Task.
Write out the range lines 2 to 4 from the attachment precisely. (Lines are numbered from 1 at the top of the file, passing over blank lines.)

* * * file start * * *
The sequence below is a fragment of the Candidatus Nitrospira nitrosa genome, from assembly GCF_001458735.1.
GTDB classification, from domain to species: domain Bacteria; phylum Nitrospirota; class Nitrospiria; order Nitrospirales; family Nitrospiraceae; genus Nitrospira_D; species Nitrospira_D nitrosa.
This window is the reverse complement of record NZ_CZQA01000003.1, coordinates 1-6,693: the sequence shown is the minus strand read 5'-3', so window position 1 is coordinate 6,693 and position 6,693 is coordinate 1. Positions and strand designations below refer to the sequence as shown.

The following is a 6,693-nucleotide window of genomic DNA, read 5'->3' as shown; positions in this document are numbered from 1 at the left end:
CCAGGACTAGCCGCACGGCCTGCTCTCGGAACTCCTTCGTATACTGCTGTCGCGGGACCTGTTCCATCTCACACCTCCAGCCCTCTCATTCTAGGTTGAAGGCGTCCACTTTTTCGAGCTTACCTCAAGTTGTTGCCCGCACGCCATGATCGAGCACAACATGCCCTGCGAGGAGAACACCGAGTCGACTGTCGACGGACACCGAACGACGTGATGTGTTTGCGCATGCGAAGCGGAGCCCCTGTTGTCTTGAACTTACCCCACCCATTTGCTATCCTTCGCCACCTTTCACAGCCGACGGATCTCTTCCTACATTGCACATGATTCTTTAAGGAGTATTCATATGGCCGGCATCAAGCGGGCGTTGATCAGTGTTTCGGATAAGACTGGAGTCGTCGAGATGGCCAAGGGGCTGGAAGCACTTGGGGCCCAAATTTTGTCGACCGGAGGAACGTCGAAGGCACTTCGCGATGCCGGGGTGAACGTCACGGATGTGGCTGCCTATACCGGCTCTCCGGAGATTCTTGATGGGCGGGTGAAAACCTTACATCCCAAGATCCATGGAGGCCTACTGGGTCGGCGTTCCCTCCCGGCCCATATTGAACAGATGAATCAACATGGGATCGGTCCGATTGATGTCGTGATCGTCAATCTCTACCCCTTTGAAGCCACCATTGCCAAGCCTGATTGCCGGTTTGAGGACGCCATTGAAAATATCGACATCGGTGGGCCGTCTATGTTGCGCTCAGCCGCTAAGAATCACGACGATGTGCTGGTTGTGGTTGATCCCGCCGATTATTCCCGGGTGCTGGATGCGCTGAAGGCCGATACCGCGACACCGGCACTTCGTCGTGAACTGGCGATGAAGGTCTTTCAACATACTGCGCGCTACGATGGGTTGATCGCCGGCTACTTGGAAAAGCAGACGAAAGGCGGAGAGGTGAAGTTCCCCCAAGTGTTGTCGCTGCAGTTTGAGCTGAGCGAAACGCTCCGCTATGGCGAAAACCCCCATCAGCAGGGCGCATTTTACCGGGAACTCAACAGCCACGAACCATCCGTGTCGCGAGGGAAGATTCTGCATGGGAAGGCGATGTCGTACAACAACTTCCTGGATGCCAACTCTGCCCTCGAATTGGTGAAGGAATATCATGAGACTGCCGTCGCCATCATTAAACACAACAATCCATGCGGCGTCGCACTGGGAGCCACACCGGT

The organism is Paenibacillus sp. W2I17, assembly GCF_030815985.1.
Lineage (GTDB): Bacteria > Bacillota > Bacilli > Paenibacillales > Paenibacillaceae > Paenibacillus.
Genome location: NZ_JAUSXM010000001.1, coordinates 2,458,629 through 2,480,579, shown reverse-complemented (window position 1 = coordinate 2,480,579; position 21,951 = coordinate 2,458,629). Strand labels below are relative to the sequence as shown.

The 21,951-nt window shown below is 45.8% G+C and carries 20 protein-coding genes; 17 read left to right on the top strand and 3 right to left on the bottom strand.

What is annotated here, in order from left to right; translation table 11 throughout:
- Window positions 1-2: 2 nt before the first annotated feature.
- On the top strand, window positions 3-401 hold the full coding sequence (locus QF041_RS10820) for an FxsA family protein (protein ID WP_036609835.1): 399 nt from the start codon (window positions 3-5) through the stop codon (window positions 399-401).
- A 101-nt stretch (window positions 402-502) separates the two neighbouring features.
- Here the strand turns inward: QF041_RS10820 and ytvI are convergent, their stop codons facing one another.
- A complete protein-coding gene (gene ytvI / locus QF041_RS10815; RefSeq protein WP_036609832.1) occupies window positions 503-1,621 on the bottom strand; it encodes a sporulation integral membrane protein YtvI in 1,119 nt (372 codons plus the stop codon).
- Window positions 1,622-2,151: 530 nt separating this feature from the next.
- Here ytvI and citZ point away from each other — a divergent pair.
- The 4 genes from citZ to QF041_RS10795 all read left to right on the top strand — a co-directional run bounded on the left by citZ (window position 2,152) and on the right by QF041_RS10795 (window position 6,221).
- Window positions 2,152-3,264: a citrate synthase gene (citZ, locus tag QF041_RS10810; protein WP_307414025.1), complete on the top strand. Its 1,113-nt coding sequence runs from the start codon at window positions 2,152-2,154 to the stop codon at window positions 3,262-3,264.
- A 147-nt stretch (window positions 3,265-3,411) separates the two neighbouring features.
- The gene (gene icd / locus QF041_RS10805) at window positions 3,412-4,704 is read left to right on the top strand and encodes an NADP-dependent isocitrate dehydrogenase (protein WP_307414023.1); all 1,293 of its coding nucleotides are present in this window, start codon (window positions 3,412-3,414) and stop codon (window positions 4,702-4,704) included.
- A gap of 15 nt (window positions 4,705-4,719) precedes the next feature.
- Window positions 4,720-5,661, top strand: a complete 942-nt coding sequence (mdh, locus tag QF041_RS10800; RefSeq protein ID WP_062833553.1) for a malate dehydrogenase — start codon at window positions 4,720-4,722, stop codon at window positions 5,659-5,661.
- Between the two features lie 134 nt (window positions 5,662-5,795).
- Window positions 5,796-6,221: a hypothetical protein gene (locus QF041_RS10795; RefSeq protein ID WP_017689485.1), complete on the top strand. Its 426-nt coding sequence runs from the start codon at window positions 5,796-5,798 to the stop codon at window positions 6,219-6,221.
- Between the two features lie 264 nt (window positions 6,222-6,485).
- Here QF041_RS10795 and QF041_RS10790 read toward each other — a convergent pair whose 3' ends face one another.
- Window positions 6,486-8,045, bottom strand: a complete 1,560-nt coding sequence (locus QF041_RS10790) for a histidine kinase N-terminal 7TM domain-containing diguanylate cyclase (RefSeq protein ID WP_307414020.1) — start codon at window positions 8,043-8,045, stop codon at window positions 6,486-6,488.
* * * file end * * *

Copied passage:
GTDB classification, from domain to species: domain Bacteria; phylum Nitrospirota; class Nitrospiria; order Nitrospirales; family Nitrospiraceae; genus Nitrospira_D; species Nitrospira_D nitrosa.
This window is the reverse complement of record NZ_CZQA01000003.1, coordinates 1-6,693: the sequence shown is the minus strand read 5'-3', so window position 1 is coordinate 6,693 and position 6,693 is coordinate 1. Positions and strand designations below refer to the sequence as shown.

The following is a 6,693-nucleotide window of genomic DNA, read 5'->3' as shown; positions in this document are numbered from 1 at the left end: